Most dentists did not begin their career thinking about leadership skills. They went to dental school to provide clinical dentistry. Some dentists saw a great fit for themselves, combing art with science.

As a dentist leading your dental practice success means you must learn how to become a great leader, whether you like it or not.

What Rachel shares about how she became a great leader was the ability to always be open to learning. When you learn something new you need to practice, practice, practice to be your very best at the new skill or dental practice system, etc.

We also talk about Trust and how you must have trust in your team.

During our chat we also talk about:

  • The importance of everyone on the team to work towards one goal
  • Delegation of responsibilities
  • The importance of consistency (You will hear an example of what needs to be consistent)
  • Defining your values and self-worth
  • Importance of the team in helping to make changes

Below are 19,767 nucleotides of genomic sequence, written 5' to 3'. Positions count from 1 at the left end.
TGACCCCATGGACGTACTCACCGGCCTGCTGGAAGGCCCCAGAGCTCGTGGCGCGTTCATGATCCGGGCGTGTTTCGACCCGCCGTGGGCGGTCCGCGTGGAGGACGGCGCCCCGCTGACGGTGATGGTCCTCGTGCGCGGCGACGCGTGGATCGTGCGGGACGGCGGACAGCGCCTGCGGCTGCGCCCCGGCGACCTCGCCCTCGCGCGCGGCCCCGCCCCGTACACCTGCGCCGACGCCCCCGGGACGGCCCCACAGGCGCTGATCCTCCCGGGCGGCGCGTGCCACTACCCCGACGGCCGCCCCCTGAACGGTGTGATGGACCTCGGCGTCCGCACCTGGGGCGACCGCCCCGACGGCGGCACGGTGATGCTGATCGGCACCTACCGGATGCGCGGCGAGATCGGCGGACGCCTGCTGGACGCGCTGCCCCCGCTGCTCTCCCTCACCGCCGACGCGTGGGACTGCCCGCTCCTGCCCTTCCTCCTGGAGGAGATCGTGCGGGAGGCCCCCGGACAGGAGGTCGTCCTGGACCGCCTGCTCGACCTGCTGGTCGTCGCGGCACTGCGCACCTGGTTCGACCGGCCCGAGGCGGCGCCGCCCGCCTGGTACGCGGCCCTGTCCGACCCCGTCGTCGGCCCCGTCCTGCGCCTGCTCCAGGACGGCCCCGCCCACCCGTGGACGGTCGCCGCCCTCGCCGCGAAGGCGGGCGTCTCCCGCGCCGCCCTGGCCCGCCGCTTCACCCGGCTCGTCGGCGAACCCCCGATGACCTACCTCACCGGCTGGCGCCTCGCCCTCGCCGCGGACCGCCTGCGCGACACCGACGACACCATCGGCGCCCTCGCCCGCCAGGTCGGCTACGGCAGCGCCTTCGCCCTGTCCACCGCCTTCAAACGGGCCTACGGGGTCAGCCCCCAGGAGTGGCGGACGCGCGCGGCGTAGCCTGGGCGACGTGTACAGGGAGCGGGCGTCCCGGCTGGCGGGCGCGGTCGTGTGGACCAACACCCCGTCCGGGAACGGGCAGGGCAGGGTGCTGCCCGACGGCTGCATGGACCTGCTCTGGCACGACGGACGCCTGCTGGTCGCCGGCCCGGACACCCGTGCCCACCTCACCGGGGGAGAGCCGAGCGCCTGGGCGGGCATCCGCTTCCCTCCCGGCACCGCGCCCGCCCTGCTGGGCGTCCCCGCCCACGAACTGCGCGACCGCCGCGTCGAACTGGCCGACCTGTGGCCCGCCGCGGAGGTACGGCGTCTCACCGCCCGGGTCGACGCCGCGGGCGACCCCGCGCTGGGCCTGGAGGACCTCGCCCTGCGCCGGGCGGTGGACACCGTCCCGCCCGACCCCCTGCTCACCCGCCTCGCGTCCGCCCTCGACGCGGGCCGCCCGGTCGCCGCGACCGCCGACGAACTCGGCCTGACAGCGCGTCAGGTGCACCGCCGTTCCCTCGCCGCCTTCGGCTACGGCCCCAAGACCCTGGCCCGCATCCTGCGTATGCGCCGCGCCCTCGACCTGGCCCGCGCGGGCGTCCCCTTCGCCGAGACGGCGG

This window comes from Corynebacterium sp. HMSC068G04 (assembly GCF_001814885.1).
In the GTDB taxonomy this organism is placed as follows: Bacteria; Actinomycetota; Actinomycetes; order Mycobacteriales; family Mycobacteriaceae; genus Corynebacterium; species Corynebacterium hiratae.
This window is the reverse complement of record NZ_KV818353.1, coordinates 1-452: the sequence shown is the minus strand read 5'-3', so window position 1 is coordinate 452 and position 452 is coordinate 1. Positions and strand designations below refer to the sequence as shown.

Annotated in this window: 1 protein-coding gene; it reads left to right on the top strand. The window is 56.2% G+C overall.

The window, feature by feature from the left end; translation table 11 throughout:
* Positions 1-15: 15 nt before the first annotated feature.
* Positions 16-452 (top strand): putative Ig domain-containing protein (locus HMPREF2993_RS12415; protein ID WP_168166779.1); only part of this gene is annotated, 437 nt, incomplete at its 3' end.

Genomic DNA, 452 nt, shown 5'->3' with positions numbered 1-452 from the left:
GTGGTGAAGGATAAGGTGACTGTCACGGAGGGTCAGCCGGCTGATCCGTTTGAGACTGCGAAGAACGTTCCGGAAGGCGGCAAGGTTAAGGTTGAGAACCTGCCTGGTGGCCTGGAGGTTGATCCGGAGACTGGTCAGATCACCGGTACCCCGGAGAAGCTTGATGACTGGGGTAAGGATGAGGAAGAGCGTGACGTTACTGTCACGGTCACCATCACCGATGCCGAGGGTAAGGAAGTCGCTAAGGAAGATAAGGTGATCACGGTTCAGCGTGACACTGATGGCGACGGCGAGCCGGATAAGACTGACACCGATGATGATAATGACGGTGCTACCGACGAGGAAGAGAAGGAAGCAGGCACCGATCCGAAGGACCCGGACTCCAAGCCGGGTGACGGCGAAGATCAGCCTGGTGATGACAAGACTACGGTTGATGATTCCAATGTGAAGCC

There is so much more that we talked about for thirty-five minutes.

If you are a dentist or dental practice owner, this is a short interview you must check out. Take a few minutes to listen and learn how you too can achieve and exceed your goals. You will understand how important it is for your team to drive your dental practice systems!

Every week we have a special guest interview and it is live on our Business FB Page. Please like and follow the FB Page to receive daily inspiration, tips to grow your hygiene department and hear from other dental influencers, dentists and your colleagues.


What Do We Say When a Routine Hygiene Patient Has Periodontal Disease Today?

By: Debbie Seidel-Bittke, RDH, BS

September 25, 2018

Part I:

Most hygienists see approximately eight patients in an eight-hour day.

Not all of those patients will be healthy.

Most hygienists will report daily one patient (Some days more) with gingivitis and at least one patient will be diagnosed with periodontal disease or they are returning for scaling and root planing.

The question and challenge many dental practices face is when a routine hygiene patient returns six months later and now they have gingivitis or worse, periodontitis.

What do we say when a routine patient has periodontal disease?